Four protesters shot dead in Sudan, doctors say

Thursday’s deaths bring the death toll to 52 since crackdowns on protests against military rule began



People chant slogans during a protest to denounce the October military coup, in Khartoum. — AP
People chant slogans during a protest to denounce the October military coup, in Khartoum. — AP

By Reuters

Published: Fri 31 Dec 2021, 1:08 AM

Sudanese security forces shot dead four people during a crackdown on nationwide protests on Thursday, a doctors’ committee said, as tens of thousands of people marched against military rule.

Security forces fired tear gas and stun grenades as protesters marched through Khartoum and the neighbouring cities of Omdurman and Bahri towards the presidential palace, Reuters witnesses said.

The Central Committee of Sudanese Doctors said four protesters were shot dead by security forces, at least three of them in Omdurman.

The military made no immediate statement on Thursday’s protests, the 11th round of major demonstrations since an October 25 coup, which saw Abdallah Hamdok removed and then reinstated as prime minister. The demonstrators have demanded that the military play no role in government during a transition to free elections.

The Forces of Freedom and Change coalition said that security forces “used excessive repression” on Thursday and called on “regional and international communities and human rights organisations to condemn the coup”.

The UN Special Representative to Sudan, Volker Perthes, said that he was “deeply disturbed” by the deaths, adding that “all people have the right to express themselves peacefully; media have to report freely”.

Security forces confronted the protesters about 2km from the palace in the centre of the capital, a witness said.

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Protesters continued facing tear gas in the city of Bahri past sundown near a blocked bridge connecting it to the capital, another Reuters witness said. Volleys of heavy tear gas followed protesters into neighbourhoods after being turned away from a bridge.

The Khartoum State Ministry of Health also said in a statement that security forces in Omdurman prevented ambulances from carrying the injured to nearby hospitals, adding that the “scale of repression exceeded expectations”.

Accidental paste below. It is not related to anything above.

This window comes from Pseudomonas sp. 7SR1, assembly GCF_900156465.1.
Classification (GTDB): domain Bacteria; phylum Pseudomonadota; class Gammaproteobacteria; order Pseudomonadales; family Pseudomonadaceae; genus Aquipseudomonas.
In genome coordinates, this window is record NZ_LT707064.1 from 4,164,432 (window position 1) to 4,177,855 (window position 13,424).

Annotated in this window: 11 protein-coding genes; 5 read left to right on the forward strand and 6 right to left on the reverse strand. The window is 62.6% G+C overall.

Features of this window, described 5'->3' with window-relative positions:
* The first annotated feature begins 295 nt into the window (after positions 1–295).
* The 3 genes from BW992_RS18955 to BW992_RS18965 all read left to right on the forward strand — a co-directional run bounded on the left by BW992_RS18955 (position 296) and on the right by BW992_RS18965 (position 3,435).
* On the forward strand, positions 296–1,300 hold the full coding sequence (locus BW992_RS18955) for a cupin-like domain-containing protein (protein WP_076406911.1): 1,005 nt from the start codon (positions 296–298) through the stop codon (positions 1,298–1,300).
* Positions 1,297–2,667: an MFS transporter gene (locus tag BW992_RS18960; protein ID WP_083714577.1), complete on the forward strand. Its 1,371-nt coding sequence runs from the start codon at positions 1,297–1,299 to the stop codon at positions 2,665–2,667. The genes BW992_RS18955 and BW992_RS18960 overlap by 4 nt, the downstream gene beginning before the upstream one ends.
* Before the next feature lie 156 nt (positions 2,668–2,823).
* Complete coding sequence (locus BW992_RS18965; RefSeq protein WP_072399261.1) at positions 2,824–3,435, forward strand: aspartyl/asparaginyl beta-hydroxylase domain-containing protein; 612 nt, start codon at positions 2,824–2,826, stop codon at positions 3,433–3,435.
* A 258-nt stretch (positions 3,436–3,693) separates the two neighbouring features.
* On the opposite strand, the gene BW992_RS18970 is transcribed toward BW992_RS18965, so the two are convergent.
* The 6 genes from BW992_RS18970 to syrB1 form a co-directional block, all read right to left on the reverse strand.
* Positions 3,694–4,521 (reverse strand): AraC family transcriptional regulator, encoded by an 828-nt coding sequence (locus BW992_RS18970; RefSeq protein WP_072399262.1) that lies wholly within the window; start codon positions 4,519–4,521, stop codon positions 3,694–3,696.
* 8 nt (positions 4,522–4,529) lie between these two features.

The doctors’ committee said security forces arrested an injured man along with medical staff who tried to get him into an ambulance.

Sudan’s sovereign council this week reinstated powers of arrests, detentions and seizures to the intelligence service. The intelligence service justified the decision by saying that the political situation could turn “catastrophic”.

Amid a communications blackout, most bridges to Khartoum were closed, with at least two blocked by shipping containers. An army checkpoint with an armoured vehicle was seen at one of the bridges that remained open.

Protesters heading towards the blocked bridge connecting Bahri to the capital chanted: “As much as we sacrifice and die, we won’t be ruled by the boot.”

Internet and mobile services appeared to be disrupted in Khartoum on Thursday.

Reuters witnesses were unable to make or receive domestic and international calls and a source at a telecoms company said an order to shut down internet services had come from the state-owned Sudan National Telecommunications Corporation.

Some people managed to post images on social media showing protests in several other cities, including Port Sudan, Zalenjei, Kassala.

The doctors’ committee said Thursday’s deaths brought the death toll to 52 since crackdowns on protests against military rule began in October.

“I come for the martyred. I’m not going to be tired because some people gave their lives for this. Being tired is nothing compared to that,” said a nurse in Bahri who has attended all 11 protests and gave her name as Jihad.

Several young men wore gloves to allow them to throw back tear gas canisters and stun grenades.


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